Fred Gould, Ph.D. challenges students to think more deeply about genetic engineering and discusses opportunities for students at NC State to delve into the social and biological aspects of this methodology.
Americans have been eating genetically engineered foods for 25 years, but that’s just the beginning. A researcher who genetically engineered two babies is now in jail, and questions about when it is ethical to engineer people are being debated at many levels. The first attempts to resurrect extinct species are ongoing, while other projects are aimed at causing extinction of the mosquito that transmits malaria. NC State University researchers are right in the middle of the technical advances being made, and our Genetic Engineering and Society Center brings scholars together to examine how we, as a society, could conduct genetic engineering in a responsible manner. Fred Gould, Ph.D. challenges students to think more deeply about genetic engineering and discusses opportunities for students at NC State to delve into the social and biological aspects of this methodology.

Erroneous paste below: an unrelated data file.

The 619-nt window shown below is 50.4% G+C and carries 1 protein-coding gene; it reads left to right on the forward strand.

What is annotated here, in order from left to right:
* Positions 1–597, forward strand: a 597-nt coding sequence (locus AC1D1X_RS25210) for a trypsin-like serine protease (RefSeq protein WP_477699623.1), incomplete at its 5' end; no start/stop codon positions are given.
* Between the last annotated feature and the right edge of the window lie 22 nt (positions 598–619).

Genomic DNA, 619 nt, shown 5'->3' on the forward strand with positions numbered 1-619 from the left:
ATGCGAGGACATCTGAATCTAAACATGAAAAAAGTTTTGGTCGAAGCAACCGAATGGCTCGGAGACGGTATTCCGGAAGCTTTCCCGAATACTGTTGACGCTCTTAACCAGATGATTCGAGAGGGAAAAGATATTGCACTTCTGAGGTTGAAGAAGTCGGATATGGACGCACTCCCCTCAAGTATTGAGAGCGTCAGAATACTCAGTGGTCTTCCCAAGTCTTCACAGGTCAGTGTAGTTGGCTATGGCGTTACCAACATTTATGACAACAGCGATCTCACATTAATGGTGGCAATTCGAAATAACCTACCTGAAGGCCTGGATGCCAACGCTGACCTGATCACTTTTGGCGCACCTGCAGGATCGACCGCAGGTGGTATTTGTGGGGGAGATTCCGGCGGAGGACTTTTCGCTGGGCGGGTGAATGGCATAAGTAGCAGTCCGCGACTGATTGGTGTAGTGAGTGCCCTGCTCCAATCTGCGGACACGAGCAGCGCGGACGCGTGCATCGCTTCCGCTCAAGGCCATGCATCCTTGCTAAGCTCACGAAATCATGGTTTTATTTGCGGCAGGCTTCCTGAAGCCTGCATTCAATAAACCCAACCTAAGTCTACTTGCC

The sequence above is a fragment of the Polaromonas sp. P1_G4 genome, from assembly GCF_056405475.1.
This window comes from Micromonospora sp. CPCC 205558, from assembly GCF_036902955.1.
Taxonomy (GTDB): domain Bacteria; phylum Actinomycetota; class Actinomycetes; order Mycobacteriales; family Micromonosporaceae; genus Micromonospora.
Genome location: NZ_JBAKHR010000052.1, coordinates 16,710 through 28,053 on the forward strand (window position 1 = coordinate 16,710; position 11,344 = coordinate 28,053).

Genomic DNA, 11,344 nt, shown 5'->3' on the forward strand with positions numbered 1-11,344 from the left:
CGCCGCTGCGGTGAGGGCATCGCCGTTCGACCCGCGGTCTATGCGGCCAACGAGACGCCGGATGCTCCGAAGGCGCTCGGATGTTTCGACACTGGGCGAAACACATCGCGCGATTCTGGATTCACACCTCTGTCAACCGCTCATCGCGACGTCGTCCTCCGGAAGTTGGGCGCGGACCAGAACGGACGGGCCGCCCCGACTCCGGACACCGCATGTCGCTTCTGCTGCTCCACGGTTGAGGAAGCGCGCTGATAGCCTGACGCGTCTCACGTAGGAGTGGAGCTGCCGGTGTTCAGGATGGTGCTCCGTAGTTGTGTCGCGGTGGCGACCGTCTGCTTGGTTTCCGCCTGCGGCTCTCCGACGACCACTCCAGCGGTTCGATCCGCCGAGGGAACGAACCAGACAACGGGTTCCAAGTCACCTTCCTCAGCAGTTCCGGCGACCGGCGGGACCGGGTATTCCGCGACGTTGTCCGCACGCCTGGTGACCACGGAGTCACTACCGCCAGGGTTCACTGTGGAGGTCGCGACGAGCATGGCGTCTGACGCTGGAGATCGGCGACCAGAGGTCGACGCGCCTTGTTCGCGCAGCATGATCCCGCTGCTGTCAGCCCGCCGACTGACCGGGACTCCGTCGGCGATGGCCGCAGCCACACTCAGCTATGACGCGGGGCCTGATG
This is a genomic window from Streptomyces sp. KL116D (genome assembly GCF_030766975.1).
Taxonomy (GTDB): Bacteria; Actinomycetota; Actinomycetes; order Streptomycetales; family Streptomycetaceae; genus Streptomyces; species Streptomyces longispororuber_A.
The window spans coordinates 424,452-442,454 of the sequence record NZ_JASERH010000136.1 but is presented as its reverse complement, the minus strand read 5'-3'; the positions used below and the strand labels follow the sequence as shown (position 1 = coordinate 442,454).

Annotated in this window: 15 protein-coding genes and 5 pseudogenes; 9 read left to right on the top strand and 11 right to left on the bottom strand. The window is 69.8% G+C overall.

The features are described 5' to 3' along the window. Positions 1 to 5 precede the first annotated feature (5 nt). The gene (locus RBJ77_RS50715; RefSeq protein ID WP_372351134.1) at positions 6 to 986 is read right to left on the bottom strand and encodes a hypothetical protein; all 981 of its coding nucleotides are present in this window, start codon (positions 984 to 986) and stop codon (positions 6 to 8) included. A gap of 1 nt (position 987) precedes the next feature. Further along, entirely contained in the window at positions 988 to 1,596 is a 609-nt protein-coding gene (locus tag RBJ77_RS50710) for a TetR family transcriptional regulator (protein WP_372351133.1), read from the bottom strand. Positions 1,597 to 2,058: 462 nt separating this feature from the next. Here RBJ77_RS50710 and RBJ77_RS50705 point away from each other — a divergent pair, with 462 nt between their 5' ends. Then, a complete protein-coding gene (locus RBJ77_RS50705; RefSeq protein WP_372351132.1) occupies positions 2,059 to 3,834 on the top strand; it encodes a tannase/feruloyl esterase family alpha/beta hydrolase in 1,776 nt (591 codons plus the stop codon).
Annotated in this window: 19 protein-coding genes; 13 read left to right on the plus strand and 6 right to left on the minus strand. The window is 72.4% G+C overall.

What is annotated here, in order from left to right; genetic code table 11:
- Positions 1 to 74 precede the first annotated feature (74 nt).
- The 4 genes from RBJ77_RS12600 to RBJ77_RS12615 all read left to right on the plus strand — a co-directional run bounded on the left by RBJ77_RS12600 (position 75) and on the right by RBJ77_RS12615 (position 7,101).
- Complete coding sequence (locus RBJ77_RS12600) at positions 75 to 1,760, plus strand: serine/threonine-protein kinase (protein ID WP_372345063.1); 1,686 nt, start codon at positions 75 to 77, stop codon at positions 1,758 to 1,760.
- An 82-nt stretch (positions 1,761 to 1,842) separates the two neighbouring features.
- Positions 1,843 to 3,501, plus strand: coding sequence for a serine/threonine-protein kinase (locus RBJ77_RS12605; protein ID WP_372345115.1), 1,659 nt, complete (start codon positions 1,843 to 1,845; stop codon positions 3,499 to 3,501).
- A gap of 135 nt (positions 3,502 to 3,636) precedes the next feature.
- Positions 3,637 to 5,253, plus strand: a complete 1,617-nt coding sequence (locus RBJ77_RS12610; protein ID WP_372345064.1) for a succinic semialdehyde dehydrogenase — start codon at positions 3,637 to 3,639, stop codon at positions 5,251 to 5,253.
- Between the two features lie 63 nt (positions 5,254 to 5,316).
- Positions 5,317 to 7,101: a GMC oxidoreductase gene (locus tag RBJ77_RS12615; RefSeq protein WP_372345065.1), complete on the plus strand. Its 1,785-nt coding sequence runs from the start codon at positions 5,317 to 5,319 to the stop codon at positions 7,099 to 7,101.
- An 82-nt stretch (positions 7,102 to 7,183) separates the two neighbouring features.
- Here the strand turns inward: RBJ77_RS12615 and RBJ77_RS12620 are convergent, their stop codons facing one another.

Fred Gould was raised in New York City, but worked on a dairy farm in Rhode Island during the summers. A very winding road took him from rejecting medical school to driving a taxi cab, and then finally, following the rigors of graduate school, taking a job at NC State. He is now co-director of the Genetic Engineering and Society Center and director of our interdisciplinary graduate training program on Agricultural Biotechnology at NC State. He conducts research on the application of evolutionary biology and population genetics to enable sustainable use of insect resistant crops and genetically engineered agricultural pests and on strategies for development and use of engineered mosquitoes to decrease human disease. In 2011, Fred Gould was elected to the U.S. National Academy of Sciences (NAS).